Accession PRJCA000562
Title Comparative analysis of RNA-seq data from polyA RNAs selection and ribosomal RNAs deletion protocol by strand-specific RNA sequencing technology
Relevance Model organism
Data Types Transcriptome or Gene expression
Organisms Homo sapiens
Description The conventional non-strand-specific RNA-seq method is widely used for many studies, but it cannot characterize which strand was the transcript originally came from. Strand-specific RNA library construction methods have been developed to overcome this drawback. Here, we compared transcriptomics data from two mainstream RNA enrichment methods (polyA RNAs selection and ribosomal RNAs deletion) by strand-specific RNA sequencing. Using paired-end strategy, we obtained 175 and 149 million high quality reads without ribosomal RNA reads by ribosomal RNAs deletion and poly(A)+ RNAs selection protocol, respectively. From these reads, rmRNA-seq had lower (53.28%) unique mapping rate than the mRNA-seq (73.89%). But, the ribosomal RNAs deletion protocol detected more known non-coding RNAs, particularly lncRNAs, pseudogenes and snoRNAs. Larger proportion (66.7%) of reads mapping to intronic and intergenic regions in ribosomal RNAs deletion method and fewer percentages (33.3%) of reads aligning to exonic regions compared with poly(A)+ RNAs selection method (35.8% and 64.2%). The ribosomal RNAs deletion protocol provides advantages over the poly(A)+ RNAs selection method in sense-antisense pairs detection. In conclusion, the comparison of these two rRNA enrichment methods provides us insight for utility of each protocol. Moreover, we believe that ribosomal RNAs deletion based strand-specific RNA sequencing show us a more comprehensive view of eukaryotic transcriptomes.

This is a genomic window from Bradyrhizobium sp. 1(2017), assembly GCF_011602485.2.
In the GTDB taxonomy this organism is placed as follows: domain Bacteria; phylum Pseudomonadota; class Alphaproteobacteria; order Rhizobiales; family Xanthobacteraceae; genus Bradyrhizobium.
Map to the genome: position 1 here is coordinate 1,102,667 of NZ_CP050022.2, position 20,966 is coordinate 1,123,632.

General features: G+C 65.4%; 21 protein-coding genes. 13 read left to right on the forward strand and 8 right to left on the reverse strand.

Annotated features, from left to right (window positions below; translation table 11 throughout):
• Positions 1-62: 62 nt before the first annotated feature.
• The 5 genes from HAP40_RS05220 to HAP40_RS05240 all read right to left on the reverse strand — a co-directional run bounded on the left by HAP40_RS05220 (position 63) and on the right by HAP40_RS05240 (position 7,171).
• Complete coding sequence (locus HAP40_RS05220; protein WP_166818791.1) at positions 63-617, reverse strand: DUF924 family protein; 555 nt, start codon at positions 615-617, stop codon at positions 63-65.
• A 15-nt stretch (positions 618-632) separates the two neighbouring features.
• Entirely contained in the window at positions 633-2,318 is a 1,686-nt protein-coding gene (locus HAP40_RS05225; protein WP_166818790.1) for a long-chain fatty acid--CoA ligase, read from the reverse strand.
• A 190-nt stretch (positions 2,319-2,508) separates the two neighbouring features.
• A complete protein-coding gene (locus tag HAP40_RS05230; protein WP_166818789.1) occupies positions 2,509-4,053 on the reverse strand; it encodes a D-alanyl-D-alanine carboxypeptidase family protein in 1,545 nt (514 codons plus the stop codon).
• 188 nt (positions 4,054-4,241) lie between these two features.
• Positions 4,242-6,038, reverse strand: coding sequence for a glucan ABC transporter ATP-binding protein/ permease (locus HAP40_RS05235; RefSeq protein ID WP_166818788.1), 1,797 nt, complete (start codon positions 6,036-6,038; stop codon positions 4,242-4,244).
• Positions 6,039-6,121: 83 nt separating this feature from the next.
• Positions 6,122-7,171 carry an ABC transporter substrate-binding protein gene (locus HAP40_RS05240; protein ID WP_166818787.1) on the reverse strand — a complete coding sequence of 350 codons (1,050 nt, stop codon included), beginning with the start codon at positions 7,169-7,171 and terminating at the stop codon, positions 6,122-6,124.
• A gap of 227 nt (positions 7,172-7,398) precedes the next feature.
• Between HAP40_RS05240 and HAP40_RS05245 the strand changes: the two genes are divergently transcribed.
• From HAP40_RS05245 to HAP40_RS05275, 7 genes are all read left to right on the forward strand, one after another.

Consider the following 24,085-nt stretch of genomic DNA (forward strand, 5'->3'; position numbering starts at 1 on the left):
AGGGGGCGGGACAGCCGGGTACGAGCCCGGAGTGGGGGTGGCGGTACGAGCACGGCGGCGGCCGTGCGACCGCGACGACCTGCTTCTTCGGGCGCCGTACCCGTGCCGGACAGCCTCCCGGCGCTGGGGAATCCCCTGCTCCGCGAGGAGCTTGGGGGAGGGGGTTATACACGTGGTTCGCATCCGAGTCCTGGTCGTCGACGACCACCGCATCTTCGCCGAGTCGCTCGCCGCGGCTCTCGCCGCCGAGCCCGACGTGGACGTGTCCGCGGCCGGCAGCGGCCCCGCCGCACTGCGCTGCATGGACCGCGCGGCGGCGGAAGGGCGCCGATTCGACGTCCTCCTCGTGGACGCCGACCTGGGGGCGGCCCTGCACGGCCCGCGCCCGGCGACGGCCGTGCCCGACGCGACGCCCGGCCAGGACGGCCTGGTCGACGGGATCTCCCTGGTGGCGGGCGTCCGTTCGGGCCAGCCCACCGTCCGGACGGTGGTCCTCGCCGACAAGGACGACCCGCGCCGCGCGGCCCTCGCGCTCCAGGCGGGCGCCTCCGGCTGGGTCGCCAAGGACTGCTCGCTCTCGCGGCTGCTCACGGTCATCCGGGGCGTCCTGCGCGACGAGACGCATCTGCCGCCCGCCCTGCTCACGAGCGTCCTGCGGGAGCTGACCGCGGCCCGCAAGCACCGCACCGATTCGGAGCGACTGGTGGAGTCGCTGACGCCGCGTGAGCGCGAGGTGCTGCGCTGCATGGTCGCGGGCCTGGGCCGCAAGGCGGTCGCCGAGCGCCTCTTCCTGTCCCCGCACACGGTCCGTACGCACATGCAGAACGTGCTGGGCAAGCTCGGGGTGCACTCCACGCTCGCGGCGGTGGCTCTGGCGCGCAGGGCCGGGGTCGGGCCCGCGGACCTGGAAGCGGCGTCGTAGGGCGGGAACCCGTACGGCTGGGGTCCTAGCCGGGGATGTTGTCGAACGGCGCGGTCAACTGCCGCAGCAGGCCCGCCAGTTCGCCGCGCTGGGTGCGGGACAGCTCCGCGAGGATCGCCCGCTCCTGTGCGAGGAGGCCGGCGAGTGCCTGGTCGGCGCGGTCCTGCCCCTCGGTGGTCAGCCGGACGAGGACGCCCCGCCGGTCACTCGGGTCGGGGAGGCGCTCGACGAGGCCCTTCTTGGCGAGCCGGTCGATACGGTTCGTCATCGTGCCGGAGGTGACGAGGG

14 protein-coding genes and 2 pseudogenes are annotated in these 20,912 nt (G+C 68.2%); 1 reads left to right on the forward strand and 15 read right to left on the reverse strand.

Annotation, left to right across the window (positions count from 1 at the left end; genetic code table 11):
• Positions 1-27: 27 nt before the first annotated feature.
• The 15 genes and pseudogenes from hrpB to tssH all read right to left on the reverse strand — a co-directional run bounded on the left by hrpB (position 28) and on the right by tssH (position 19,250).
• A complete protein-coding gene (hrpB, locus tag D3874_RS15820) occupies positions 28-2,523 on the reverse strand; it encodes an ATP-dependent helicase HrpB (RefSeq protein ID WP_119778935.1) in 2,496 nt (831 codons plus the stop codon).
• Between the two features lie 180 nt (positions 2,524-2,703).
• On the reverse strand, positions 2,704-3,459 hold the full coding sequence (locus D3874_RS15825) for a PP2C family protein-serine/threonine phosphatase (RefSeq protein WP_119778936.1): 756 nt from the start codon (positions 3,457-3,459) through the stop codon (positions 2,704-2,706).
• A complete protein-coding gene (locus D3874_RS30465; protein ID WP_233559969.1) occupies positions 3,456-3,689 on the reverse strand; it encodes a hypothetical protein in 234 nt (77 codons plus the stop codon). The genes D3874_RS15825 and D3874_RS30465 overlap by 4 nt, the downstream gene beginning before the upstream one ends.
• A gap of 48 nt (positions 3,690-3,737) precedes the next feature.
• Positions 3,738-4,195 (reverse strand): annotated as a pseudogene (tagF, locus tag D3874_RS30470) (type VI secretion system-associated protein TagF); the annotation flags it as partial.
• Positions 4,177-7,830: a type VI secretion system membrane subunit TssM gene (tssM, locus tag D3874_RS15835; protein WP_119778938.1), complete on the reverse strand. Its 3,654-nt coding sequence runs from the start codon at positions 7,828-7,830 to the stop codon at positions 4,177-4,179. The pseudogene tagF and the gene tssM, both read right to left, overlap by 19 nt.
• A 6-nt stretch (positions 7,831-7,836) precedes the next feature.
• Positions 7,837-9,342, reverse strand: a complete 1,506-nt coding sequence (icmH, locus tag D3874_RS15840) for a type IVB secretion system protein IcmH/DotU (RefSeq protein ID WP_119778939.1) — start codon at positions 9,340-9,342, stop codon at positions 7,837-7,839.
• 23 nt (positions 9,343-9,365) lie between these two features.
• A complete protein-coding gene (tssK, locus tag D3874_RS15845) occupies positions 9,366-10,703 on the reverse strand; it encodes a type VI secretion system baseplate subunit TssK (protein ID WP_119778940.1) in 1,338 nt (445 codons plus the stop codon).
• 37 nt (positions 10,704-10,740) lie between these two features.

Sample scope Monoisolate
Release date 2017-09-30
Submitter Zhewen    Zhang  (
Organization Beijing Institute of Genomics, Chinese Academy of Sciences
Submission date 2017-09-25

Project Data

Resource name Description
BioSample (1) -
SAMC016695 Ovarian cancer 12-1
GSA (1) -
CRA000509 ovarian cancer